Presbytis percura | East Sumatran Banded Langur

 

Good spot: Bukit Batu Biosphere Reserve, Sumatra, Indonesia

© Andie Ang

Sumatra, Indonesia

Primatology

 

Taxonomy & Occurrence

Presbytis percura is a monotypic species (no subspecies). It is only found in the Riau Province of Sumatra, Indonesia [1]. Its distribution appears to be bounded by the Rokan River in the north while the southern limit is at least until Kampar River [2].

 

Up until 2019, three subspecies of banded langurs were recognised: East Sumatran Banded Langur (P. femoralis percura) from Sumatra, Raffles' Banded Langur (P. f. femoralis) from Singapore and Malaysia, and Robinson's Banded Langur (P. f. robinsoni) from Malaysia, Thailand, and Myanmar. Genetic data suggested that at least P. f. femoralis and P. f. robinsoni were different species [3] which was also in agreement with their morphological characters. However, resolving all subspecies-level boundaries within banded langurs required data for P. f. percura, which was the least studied among them [2]. Most recently, DNA mitochondrial genomes were obtained for P. f. percura, and based on multiple species delimitation algorithms (PTP, ABGD, Objective Clustering) applied to a dataset covering 40 species and 43 subspecies of Asian colobines, all three subspecies of banded langurs were resurrected to species [1].

 

IUCN Conservation Status

Data Deficient (proposed to be Critically Endangered following elevation to species status)

 

Little is known about the East Sumatran Banded Langur as there were limited studies on the species. However, what is clear is that the species faces a high risk of extinction. Compared to other provinces in Sumatra, Riau experienced the highest rate of deforestation, and similarly produced more palm oil and paper pulp [4]. These land use changes have resulted in highly fragmented forest remnants and degraded habitats that are surrounded by oil palm, rubber, and timber plantations (e.g., Acacia and Eucalyptus) within the range of the East Sumatran Banded Langur. Additionally, forest fires due to hot weather conditions and open burning for agricultural purposes destroy millions of hectares of land in Indonesia on an annual basis, and Riau is often one of the worst impacted areas, owing in part to its high concentration of peatland [5].

 

 

Seeing this Species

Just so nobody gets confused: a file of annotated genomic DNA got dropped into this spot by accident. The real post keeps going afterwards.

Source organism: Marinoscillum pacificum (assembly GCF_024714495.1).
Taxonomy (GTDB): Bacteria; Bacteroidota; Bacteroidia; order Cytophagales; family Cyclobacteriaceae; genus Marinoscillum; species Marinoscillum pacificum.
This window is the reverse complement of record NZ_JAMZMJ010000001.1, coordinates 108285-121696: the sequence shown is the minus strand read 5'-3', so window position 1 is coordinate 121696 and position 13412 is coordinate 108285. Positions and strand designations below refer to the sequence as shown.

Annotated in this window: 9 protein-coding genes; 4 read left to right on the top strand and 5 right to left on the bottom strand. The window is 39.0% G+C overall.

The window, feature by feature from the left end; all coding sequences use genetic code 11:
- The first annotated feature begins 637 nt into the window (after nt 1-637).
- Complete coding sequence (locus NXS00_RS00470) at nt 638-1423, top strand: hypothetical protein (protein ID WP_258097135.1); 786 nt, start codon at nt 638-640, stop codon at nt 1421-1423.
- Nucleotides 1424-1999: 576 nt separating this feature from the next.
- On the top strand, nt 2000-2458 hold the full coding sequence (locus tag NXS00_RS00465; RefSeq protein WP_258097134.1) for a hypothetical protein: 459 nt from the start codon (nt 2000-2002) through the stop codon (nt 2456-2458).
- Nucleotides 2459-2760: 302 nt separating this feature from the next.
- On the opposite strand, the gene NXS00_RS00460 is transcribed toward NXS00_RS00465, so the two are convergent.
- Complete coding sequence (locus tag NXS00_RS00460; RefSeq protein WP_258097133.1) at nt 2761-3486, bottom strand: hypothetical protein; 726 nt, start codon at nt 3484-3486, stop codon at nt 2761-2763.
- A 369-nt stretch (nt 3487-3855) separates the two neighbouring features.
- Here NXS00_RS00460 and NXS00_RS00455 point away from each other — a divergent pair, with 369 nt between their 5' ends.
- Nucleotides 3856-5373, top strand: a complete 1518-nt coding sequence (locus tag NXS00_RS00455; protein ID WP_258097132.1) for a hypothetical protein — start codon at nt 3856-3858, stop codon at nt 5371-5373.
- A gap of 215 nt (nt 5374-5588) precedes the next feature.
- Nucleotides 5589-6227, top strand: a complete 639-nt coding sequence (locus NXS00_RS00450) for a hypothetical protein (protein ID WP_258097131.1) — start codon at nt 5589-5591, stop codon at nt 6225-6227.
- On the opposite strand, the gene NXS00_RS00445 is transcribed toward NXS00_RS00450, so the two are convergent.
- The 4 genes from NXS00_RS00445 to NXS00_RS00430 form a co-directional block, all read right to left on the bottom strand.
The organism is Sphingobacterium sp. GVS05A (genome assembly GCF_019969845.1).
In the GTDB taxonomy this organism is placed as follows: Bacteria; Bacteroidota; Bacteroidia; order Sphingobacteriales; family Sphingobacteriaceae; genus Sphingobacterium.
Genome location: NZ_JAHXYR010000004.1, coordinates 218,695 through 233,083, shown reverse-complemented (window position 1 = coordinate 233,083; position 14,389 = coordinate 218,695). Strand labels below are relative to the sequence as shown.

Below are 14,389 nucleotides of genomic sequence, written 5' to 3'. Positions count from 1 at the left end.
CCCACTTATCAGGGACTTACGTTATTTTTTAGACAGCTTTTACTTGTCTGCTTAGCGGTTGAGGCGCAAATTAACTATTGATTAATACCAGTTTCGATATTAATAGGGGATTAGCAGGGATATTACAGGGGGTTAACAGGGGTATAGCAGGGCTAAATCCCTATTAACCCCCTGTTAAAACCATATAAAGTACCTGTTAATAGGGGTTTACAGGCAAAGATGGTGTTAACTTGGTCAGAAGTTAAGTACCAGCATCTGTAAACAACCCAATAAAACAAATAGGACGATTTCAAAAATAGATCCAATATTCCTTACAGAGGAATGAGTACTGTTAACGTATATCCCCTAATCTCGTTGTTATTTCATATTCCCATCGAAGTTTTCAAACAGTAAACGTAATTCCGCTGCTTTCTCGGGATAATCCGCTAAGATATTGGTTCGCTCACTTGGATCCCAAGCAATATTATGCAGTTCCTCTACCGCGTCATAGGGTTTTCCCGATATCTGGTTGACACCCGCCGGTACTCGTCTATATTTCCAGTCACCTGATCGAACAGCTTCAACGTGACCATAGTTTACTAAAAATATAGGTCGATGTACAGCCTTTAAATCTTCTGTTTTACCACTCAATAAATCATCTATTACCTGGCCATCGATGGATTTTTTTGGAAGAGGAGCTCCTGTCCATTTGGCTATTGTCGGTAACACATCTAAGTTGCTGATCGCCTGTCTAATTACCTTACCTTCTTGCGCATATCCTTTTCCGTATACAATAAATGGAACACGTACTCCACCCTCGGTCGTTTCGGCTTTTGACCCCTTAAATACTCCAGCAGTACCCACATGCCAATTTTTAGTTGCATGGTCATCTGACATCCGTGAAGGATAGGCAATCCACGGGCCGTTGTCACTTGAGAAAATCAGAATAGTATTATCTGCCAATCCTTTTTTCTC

In Riau, the East Sumatran Banded Langurs are mainly found within the fragmented landscape of rubber and paper pulp plantations. 

 

Bukit Batu Biosphere Reserve

Access to this reserve requires permit from the authorities. 

 

Probability of success: ◆ ◆ ◇ ◇ ◇

 

Overlapping species: It is believed that 10 primate taxa, including the East Sumatran Banded Langur, occur in Riau Province [6,7]

 

The Black-crested Sumatran Langur (P. melalophos) may possibly be found in Riau Province, but its taxonomy remains unclear and the different colour variants of the species make it difficult to determine the boundaries of its ranges [8].

 

Other sites:

 

Local contacts: Andie Ang (andie.ang@primatewatching.com)

 

The Riau Pale-thighed Langur can also be found in Riau Province

© Andie Ang

Sumatra, Indonesia

An East Sumatran Banded Langur holding a rubber fruit with its mouth

© Andie Ang

Sumatra, Indonesia

References

[1] Ang A., Roesma D.I., Nijman V., Meier R., Srivathsan A. and Rizaldi, 2019. Faecal DNA to the rescue: Shotgun sequencing of non-invasive samples reveals two subspecies of Southeast Asian primates to be Critically Endangered species. bioRxiv: https://doi.org/10.1101/867986

[2] Rizaldi, Ilham K., Prasetio I., Lee Z., Jabbar S. and Ang A., 2019. Preliminary study on the distribution and conservation status of the East Sumatran banded langur Presbytis femoralis percura in Riau Province, Sumatra, Indonesia. Asian Primates Journal 8: 25-36.

[3] Ang A., D'Rozario V. Jayasri S.L., Lees C.M., Li T.J. and Luz S., 2016. Species Action Plan for the conservation of Raffles' banded langur (Presbytis femoralis femoralis) in Malaysia and Singapore. IUCN SSC Conservation Breeding Specialist Group, Apple Valley, MN, USA.

[4] Uryu Y., Purastuti E., Laumonier Y., Sunarto S.B.Y.S.A., Hadian O., Kosasih D.A. and Stüwe M., 2010. Sumatra’s forests, their wildlife and the climate, windows in time: 1985, 1990, 2000, and 2009. WWF-Indonesia Technical Report, Jakarta, Indonesia. 

[5] World Bank, 2016. The cost of fire: An economic analysis of Indonesia’s 2015 fire crisis. Indonesia Sustainable Landscapes Knowledge Note 1, Washington, DC, USA.

[6] Nekaris K.A.I. and Jaffe S. 2007. Unexpected diversity of slow lorises (Nycticebus spp.) within the Javan pet trade: implications for slow loris taxonomy. Contributions to Zoology 76(3): 187-196.

[7] Mittermeier, R.A., Rylands, A.B. and Wilson, D.E. 2013. Handbook of the mammals of the world, Vol. 3, Primates. Lynx Edicions, Barcelona, Spain.

[8] Groves C.P. and Roos C., 2013. Black-crested sumatran langur. In: Handbook of the mammals of the world, Vol. 3, primates, R.A. Mittermeier, A.B. Rylands and D.E. Wilson (eds.), p.718. Lynx Edicions, Barcelona, Spain.

 

 

Page Last Updated: 11 April 2020

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